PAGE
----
Over 90 percent of West Virginia’s workforce is employed through small businesses, and among the state’s many resources to help those entrepreneurs is one unexpected avenue.
Area farmers markets are creating opportunities to individuals looking to start a business by providing them an existing client base and marketing platform.
“It helped us get our name out there, helped us get some attention and even some media coverage,” said Quinn Edgell, a co-owner of Feathered in Bridgeport. “People started hearing about Feathered and started inquiring with us about how to shop outside the farmers market, so it was really able to help us build a client base via Facebook, through Etsy and now through our brick-and-mortar store that we have in Bridgeport.”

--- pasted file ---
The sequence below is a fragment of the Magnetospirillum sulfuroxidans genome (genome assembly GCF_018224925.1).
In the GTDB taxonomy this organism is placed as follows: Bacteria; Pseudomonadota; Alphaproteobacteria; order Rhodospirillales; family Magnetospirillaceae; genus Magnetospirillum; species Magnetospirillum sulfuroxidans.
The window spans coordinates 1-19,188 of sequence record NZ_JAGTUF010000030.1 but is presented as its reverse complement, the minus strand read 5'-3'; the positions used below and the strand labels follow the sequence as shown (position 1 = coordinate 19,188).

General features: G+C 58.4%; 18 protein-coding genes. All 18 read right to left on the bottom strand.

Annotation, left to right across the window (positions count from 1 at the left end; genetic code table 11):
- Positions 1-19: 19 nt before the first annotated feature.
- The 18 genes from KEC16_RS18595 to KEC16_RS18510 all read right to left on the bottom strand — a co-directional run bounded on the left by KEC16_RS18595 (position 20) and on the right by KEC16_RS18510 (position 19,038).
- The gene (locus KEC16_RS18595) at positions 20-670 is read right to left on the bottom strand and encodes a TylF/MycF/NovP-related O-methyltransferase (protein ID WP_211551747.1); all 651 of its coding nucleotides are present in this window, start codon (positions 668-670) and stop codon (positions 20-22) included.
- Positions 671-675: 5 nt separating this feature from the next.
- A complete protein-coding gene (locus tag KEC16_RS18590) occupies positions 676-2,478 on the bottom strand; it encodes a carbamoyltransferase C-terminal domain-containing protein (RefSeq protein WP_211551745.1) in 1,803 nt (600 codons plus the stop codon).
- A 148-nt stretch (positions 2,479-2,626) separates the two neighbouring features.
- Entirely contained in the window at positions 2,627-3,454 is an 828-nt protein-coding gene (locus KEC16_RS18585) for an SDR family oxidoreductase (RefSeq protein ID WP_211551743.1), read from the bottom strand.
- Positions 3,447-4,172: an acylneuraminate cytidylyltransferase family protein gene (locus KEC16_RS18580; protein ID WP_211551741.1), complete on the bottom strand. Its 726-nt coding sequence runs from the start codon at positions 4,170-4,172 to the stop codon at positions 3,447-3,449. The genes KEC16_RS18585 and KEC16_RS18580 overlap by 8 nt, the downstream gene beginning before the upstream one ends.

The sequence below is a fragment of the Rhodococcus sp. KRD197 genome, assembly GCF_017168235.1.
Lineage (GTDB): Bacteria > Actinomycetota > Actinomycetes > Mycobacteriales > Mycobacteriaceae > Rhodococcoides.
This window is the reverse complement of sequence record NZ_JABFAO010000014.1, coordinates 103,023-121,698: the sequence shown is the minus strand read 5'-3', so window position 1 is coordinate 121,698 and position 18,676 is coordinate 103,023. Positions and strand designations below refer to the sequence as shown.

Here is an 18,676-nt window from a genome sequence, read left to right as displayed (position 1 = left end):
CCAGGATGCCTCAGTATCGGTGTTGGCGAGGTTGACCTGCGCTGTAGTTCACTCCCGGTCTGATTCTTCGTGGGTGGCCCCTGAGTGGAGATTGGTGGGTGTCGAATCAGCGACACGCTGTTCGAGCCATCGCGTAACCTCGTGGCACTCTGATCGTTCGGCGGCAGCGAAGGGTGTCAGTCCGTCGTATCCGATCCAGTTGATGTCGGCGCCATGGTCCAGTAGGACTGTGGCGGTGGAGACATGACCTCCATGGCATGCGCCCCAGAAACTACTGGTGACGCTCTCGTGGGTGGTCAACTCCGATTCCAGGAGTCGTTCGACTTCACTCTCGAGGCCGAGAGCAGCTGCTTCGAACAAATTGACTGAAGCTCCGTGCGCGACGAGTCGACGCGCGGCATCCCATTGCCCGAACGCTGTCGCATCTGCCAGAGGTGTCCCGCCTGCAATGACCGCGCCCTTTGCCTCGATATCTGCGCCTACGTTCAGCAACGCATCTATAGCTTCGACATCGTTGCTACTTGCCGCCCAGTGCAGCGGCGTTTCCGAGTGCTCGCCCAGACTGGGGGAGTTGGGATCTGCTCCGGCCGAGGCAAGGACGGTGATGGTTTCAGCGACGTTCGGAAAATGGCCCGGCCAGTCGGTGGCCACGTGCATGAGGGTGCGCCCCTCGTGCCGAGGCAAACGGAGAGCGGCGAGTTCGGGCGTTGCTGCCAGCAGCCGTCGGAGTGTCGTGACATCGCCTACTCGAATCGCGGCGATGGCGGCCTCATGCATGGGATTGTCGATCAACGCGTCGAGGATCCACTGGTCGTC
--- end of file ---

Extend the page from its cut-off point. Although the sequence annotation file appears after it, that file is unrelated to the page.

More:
Edgell and her co-owner, Shalayna Pulice, participated in their first Bridgeport Farmers Market in 2012.
“I literally just took a suitcase to Debbie Workman, who organizes the farmers market, with a sampling of everything to show her what we had,” Edgell said. “They were kind of hesitant with it at first and how it would do at the market, but everything came together and it really fits in with the demographic, so we just gave it a go…”